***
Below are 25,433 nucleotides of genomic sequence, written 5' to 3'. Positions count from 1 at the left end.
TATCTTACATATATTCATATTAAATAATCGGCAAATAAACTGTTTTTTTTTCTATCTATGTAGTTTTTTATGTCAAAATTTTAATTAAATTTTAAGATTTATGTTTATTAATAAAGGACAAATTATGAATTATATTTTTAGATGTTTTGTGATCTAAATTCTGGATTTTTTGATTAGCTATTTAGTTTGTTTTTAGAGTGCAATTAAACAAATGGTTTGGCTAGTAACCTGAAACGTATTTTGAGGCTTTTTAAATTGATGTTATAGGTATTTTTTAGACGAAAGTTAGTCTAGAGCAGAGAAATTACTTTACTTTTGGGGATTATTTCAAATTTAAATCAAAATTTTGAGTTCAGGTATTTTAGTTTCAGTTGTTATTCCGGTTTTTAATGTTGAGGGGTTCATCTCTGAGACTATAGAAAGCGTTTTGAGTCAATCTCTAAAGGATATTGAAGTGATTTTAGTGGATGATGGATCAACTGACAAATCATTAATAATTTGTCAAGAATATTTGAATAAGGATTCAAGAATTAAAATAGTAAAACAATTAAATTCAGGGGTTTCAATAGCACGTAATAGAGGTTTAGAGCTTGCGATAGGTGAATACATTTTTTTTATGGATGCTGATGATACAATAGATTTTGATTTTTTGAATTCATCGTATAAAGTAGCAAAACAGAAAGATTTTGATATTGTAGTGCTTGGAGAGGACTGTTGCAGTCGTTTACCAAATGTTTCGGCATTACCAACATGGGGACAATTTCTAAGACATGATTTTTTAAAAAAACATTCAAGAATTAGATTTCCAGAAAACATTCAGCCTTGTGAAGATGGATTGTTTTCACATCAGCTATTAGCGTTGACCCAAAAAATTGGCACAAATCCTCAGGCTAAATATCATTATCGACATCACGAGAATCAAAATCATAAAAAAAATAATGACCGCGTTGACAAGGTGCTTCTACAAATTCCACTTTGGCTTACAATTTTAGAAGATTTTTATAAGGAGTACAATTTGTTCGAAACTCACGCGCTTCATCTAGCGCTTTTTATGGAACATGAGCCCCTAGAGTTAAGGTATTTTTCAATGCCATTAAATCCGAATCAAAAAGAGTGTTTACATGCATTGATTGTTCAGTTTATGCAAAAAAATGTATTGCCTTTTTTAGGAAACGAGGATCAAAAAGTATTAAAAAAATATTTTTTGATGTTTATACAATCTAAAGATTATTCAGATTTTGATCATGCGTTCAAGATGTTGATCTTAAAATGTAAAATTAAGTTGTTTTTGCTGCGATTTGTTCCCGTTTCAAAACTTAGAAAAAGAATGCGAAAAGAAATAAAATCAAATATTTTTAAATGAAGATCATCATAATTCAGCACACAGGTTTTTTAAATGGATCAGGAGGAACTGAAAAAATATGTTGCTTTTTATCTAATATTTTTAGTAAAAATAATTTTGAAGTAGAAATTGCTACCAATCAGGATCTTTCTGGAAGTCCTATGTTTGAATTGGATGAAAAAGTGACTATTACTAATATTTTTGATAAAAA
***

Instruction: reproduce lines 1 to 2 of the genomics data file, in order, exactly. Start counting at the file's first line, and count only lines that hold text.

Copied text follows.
Below are 25,433 nucleotides of genomic sequence, written 5' to 3'. Positions count from 1 at the left end.
TATCTTACATATATTCATATTAAATAATCGGCAAATAAACTGTTTTTTTTTCTATCTATGTAGTTTTTTATGTCAAAATTTTAATTAAATTTTAAGATTTATGTTTATTAATAAAGGACAAATTATGAATTATATTTTTAGATGTTTTGTGATCTAAATTCTGGATTTTTTGATTAGCTATTTAGTTTGTTTTTAGAGTGCAATTAAACAAATGGTTTGGCTAGTAACCTGAAACGTATTTTGAGGCTTTTTAAATTGATGTTATAGGTATTTTTTAGACGAAAGTTAGTCTAGAGCAGAGAAATTACTTTACTTTTGGGGATTATTTCAAATTTAAATCAAAATTTTGAGTTCAGGTATTTTAGTTTCAGTTGTTATTCCGGTTTTTAATGTTGAGGGGTTCATCTCTGAGACTATAGAAAGCGTTTTGAGTCAATCTCTAAAGGATATTGAAGTGATTTTAGTGGATGATGGATCAACTGACAAATCATTAATAATTTGTCAAGAATATTTGAATAAGGATTCAAGAATTAAAATAGTAAAACAATTAAATTCAGGGGTTTCAATAGCACGTAATAGAGGTTTAGAGCTTGCGATAGGTGAATACATTTTTTTTATGGATGCTGATGATACAATAGATTTTGATTTTTTGAATTCATCGTATAAAGTAGCAAAACAGAAAGATTTTGATATTGTAGTGCTTGGAGAGGACTGTTGCAGTCGTTTACCAAATGTTTCGGCATTACCAACATGGGGACAATTTCTAAGACATGATTTTTTAAAAAAACATTCAAGAATTAGATTTCCAGAAAACATTCAGCCTTGTGAAGATGGATTGTTTTCACATCAGCTATTAGCGTTGACCCAAAAAATTGGCACAAATCCTCAGGCTAAATATCATTATCGACATCACGAGAATCAAAATCATAAAAAAAATAATGACCGCGTTGACAAGGTGCTTCTACAAATTCCACTTTGGCTTACAATTTTAGAAGATTTTTATAAGGAGTACAATTTGTTCGAAACTCACGCGCTTCATCTAGCGCTTTTTATGGAACATGAGCCCCTAGAGTTAAGGTATTTTTCAATGCCATTAAATCCGAATCAAAAAGAGTGTTTACATGCATTGATTGTTCAGTTTATGCAAAAAAATGTATTGCCTTTTTTAGGAAACGAGGATCAAAAAGTATTAAAAAAATATTTTTTGATGTTTATACAATCTAAAGATTATTCAGATTTTGATCATGCGTTCAAGATGTTGATCTTAAAATGTAAAATTAAGTTGTTTTTGCTGCGATTTGTTCCCGTTTCAAAACTTAGAAAAAGAATGCGAAAAGAAATAAAATCAAATATTTTTAAATGAAGATCATCATAATTCAGCACACAGGTTTTTTAAATGGATCAGGAGGAACTGAAAAAATATGTTGCTTTTTATCTAATATTTTTAGTAAAAATAATTTTGAAGTAGAAATTGCTACCAATCAGGATCTTTCTGGAAGTCCTATGTTTGAATTGGATGAAAAAGTGACTATTACTAATATTTTTGATAAAAA